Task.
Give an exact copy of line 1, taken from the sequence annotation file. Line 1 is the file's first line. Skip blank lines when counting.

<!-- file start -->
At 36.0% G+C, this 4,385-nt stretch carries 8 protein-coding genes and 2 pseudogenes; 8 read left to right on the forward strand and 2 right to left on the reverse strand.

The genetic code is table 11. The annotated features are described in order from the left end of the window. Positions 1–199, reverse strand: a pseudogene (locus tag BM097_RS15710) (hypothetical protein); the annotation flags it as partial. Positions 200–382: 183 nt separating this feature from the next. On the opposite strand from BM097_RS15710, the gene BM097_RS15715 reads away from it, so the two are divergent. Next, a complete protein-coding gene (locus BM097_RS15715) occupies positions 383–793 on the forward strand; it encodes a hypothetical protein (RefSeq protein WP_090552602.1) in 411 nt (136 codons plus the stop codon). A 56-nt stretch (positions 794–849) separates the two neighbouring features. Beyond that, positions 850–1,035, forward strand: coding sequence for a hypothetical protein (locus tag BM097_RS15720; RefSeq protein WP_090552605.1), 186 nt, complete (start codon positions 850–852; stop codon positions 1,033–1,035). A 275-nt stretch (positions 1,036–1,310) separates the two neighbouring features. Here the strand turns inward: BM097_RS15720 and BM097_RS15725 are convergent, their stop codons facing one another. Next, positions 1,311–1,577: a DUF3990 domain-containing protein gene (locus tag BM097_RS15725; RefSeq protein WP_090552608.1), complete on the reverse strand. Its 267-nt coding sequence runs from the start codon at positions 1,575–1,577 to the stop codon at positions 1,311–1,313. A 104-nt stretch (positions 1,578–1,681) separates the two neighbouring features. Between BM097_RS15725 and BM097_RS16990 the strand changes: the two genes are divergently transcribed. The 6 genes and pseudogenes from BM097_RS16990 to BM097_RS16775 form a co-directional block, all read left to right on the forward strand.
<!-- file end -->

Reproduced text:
At 36.0% G+C, this 4,385-nt stretch carries 8 protein-coding genes and 2 pseudogenes; 8 read left to right on the forward strand and 2 right to left on the reverse strand.